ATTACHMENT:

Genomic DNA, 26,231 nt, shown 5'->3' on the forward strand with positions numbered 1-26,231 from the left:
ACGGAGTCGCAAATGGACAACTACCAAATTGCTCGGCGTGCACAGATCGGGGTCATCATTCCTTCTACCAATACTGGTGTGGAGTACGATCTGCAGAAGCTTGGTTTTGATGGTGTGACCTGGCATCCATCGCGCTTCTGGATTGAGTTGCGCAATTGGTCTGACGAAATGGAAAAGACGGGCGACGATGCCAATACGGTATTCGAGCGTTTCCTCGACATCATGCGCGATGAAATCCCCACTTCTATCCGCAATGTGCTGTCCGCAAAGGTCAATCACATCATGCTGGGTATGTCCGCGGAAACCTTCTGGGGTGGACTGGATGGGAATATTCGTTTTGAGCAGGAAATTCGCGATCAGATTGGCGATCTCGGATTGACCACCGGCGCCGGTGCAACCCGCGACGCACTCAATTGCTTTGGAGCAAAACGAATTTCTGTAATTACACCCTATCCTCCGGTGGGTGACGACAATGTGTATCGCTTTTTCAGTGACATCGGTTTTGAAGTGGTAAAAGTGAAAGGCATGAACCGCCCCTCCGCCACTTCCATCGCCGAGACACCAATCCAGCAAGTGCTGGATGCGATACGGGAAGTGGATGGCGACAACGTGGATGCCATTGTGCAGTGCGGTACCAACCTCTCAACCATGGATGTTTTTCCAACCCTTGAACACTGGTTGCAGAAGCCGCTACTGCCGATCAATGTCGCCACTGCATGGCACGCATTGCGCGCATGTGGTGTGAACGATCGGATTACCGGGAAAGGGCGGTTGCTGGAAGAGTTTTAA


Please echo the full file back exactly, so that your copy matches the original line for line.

Genomic DNA, 26,231 nt, shown 5'->3' on the forward strand with positions numbered 1-26,231 from the left:
ACGGAGTCGCAAATGGACAACTACCAAATTGCTCGGCGTGCACAGATCGGGGTCATCATTCCTTCTACCAATACTGGTGTGGAGTACGATCTGCAGAAGCTTGGTTTTGATGGTGTGACCTGGCATCCATCGCGCTTCTGGATTGAGTTGCGCAATTGGTCTGACGAAATGGAAAAGACGGGCGACGATGCCAATACGGTATTCGAGCGTTTCCTCGACATCATGCGCGATGAAATCCCCACTTCTATCCGCAATGTGCTGTCCGCAAAGGTCAATCACATCATGCTGGGTATGTCCGCGGAAACCTTCTGGGGTGGACTGGATGGGAATATTCGTTTTGAGCAGGAAATTCGCGATCAGATTGGCGATCTCGGATTGACCACCGGCGCCGGTGCAACCCGCGACGCACTCAATTGCTTTGGAGCAAAACGAATTTCTGTAATTACACCCTATCCTCCGGTGGGTGACGACAATGTGTATCGCTTTTTCAGTGACATCGGTTTTGAAGTGGTAAAAGTGAAAGGCATGAACCGCCCCTCCGCCACTTCCATCGCCGAGACACCAATCCAGCAAGTGCTGGATGCGATACGGGAAGTGGATGGCGACAACGTGGATGCCATTGTGCAGTGCGGTACCAACCTCTCAACCATGGATGTTTTTCCAACCCTTGAACACTGGTTGCAGAAGCCGCTACTGCCGATCAATGTCGCCACTGCATGGCACGCATTGCGCGCATGTGGTGTGAACGATCGGATTACCGGGAAAGGGCGGTTGCTGGAAGAGTTTTAA